By Kirby Neumann-Rea • Of the News-Register • 

Back, and Forth: Despite turnout, town hall maintains traditional spirit

Rachel Thompson/News-Register##McMinnville’s Andrew Anderson, left foreground, listens as Rep. Lucetta Elmer, right, speaks in her town hall Aug. 23 at Union Block Coffee. The audience was small but the discussion was lively.
Rachel Thompson/News-Register##McMinnville’s Andrew Anderson, left foreground, listens as Rep. Lucetta Elmer, right, speaks in her town hall Aug. 23 at Union Block Coffee. The audience was small but the discussion was lively.

There’s an irony to the term “town hall,” as it can refer to both a gathering and a building.

“An event at which a public official or political candidate addresses an audience by answering questions posed by individual members,” from, hits the mark for the former. Of course, “town hall” can also mean “a public building used for town-government offices and meetings.”

Over the years, I’ve seen them tend to resemble the second definition.

Town hall as a meeting needs to be a vibrant but civil event. Some structure is good. The walls should be flexible, but you don’t want to raise the roof.

The town hall held last week by State Rep. Lucetta Elmer, R-McMinnville, leaned toward the active assembly of questions and ideas side, which is the way it should be. Elmer found a fairly open and lively combination between her legislative report and the Q-and-A.

In the 2023 session, her first since being elected in 2022, “my biggest personal gain was building bridges,” she told her audience. And in her town hall, she ended up mediating in an attempt to do just that.

Fentanyl abuse and homelessness got extensive floor time, which led to a spirited exchange between Mayor Remy Drabkin and a business owner regarding the city’s steps in response to homeless concerns.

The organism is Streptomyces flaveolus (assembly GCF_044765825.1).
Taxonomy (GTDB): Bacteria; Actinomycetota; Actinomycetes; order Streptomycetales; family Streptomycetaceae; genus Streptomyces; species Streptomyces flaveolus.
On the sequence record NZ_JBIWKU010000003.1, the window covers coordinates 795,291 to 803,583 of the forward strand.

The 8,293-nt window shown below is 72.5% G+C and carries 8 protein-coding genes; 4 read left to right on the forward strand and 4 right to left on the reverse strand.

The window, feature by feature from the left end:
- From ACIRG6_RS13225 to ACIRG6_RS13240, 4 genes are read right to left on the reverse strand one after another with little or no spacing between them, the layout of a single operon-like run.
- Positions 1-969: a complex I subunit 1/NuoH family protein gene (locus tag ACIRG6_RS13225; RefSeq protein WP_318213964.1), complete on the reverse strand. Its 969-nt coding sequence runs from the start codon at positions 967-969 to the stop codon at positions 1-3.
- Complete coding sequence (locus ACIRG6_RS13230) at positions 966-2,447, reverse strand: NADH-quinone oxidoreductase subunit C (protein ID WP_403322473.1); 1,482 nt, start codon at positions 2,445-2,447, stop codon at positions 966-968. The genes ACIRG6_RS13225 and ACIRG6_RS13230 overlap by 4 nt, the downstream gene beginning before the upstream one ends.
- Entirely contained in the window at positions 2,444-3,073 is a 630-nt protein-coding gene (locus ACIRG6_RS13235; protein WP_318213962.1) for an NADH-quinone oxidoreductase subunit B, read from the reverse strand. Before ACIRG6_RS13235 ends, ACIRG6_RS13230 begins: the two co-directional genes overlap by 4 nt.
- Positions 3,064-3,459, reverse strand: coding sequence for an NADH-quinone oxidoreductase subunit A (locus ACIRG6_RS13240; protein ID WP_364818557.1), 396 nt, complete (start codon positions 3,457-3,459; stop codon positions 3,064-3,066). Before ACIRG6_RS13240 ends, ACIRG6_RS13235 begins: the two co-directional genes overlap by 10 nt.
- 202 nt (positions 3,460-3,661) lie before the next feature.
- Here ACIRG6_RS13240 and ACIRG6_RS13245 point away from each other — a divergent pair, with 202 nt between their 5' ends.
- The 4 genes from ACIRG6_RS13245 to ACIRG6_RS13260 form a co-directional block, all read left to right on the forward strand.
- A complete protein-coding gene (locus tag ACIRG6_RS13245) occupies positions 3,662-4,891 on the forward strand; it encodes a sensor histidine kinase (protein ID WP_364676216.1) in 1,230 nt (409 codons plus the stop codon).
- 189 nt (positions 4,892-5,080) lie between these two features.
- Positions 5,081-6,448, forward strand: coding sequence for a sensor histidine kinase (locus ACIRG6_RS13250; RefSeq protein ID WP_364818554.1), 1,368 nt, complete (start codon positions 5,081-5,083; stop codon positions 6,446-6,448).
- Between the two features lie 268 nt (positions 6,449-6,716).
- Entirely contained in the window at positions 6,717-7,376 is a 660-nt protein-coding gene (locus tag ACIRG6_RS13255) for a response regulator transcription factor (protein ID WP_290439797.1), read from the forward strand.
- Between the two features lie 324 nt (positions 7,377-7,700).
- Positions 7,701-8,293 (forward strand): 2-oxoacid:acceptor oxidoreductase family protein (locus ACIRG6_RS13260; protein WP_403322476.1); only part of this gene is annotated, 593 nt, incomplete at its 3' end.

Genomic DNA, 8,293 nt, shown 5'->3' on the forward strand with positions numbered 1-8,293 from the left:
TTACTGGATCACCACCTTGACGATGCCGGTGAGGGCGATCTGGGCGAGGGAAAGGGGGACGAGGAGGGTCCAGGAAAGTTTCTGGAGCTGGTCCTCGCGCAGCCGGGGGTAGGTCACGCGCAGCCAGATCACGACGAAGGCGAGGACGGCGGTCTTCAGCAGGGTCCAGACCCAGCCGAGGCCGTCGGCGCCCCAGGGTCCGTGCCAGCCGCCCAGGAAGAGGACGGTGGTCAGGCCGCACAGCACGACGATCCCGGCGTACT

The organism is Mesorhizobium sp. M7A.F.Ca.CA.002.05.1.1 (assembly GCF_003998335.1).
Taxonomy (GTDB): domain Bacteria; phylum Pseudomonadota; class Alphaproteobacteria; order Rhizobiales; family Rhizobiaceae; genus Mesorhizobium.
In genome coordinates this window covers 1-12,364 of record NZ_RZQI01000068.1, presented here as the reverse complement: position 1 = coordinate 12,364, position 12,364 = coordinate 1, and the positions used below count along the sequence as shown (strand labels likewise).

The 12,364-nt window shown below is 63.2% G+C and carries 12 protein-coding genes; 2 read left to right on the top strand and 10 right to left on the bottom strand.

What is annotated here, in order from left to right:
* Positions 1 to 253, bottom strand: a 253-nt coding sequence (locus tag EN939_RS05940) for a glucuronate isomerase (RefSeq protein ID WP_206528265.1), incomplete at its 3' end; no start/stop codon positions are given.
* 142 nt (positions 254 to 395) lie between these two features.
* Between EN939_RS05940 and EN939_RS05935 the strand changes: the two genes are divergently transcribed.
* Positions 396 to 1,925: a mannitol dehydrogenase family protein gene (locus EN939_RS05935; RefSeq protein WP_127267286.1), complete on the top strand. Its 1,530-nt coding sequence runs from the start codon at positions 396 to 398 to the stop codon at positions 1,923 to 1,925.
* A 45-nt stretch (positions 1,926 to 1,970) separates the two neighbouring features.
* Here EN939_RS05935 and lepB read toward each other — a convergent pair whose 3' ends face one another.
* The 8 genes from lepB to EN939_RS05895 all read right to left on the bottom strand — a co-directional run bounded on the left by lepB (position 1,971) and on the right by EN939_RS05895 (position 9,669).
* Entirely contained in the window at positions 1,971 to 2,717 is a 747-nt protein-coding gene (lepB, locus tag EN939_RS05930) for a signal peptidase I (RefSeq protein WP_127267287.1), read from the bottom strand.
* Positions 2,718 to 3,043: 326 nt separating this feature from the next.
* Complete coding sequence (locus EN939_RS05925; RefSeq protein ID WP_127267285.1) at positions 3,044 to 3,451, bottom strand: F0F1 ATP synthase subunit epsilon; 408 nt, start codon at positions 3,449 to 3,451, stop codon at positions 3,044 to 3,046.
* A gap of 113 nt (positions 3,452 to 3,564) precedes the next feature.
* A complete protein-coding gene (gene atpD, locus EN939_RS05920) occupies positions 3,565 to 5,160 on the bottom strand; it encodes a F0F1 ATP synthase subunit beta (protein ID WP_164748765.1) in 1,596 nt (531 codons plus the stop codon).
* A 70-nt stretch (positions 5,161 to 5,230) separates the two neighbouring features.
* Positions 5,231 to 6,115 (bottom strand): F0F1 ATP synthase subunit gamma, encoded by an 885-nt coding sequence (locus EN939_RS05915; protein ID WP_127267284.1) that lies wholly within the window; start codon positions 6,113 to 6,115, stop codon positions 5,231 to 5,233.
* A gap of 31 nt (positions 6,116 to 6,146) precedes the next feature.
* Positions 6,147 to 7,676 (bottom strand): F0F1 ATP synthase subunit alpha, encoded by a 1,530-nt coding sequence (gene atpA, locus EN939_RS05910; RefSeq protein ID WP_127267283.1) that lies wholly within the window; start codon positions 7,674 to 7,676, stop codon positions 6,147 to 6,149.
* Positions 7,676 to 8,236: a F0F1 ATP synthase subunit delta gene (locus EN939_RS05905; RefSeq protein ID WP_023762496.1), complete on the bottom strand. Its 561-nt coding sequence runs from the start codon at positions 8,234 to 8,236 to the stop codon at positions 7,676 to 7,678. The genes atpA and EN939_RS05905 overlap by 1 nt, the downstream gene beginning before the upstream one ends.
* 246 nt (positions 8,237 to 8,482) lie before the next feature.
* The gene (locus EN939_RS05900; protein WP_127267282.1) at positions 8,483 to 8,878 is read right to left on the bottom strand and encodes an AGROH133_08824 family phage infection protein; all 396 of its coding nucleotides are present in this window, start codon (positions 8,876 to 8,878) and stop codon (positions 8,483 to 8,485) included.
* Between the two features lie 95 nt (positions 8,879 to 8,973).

Metaphorically, “town hall” suggests the town is in attendance, not just a small audience of folks. Generally, it is not the fault of the elected official host that few people show up, but in this day and age, it’s a sad reality that political gatherings tend to be lightly attended.

Elmer’s drew 17 citizens, including mayors Linda Watkins of Carlton and Marianne Thomson of Sheridan, along with residents of Carlton, Amity and Lafayette as well as McMinnville.

It was held at Union Block Coffee in downtown McMinnville, as her first choice, a city-owned venue, was booked. The shop is small, but it’s owned by Elmer, so the coffee was free.

With a “Pick Up Here” sign over her head, and her café staff cleaning up after the day, noisily at times, Elmer took a few minutes to point to two accomplishments achieved during the session.

First, Elmer was honored as “Person in the Arena” by the Republican caucus. The term is derived from Theodore Roosevelt’s 1910 description of the “man in the arena” as the one “…whose face is marred by dust and sweat and blood; who strives valiantly…”

To earn it, she said, “I definitely stood my ground and went to bat on the House floor and filed minority reports and put myself out there in front of all 59 other legislators, fighting for something.”

Second, one of the bridges she built was with Rep. Janelle Bynum, D-Portland, then chair of the Economic Development Committee.

“We found we had a lot of common ground even though we sit on opposite sides of the aisle,” Elmer said. As a result, Bynum asked Elmer to succeed her as the lone legislative seat on the 60-member Oregon Business Development Commission.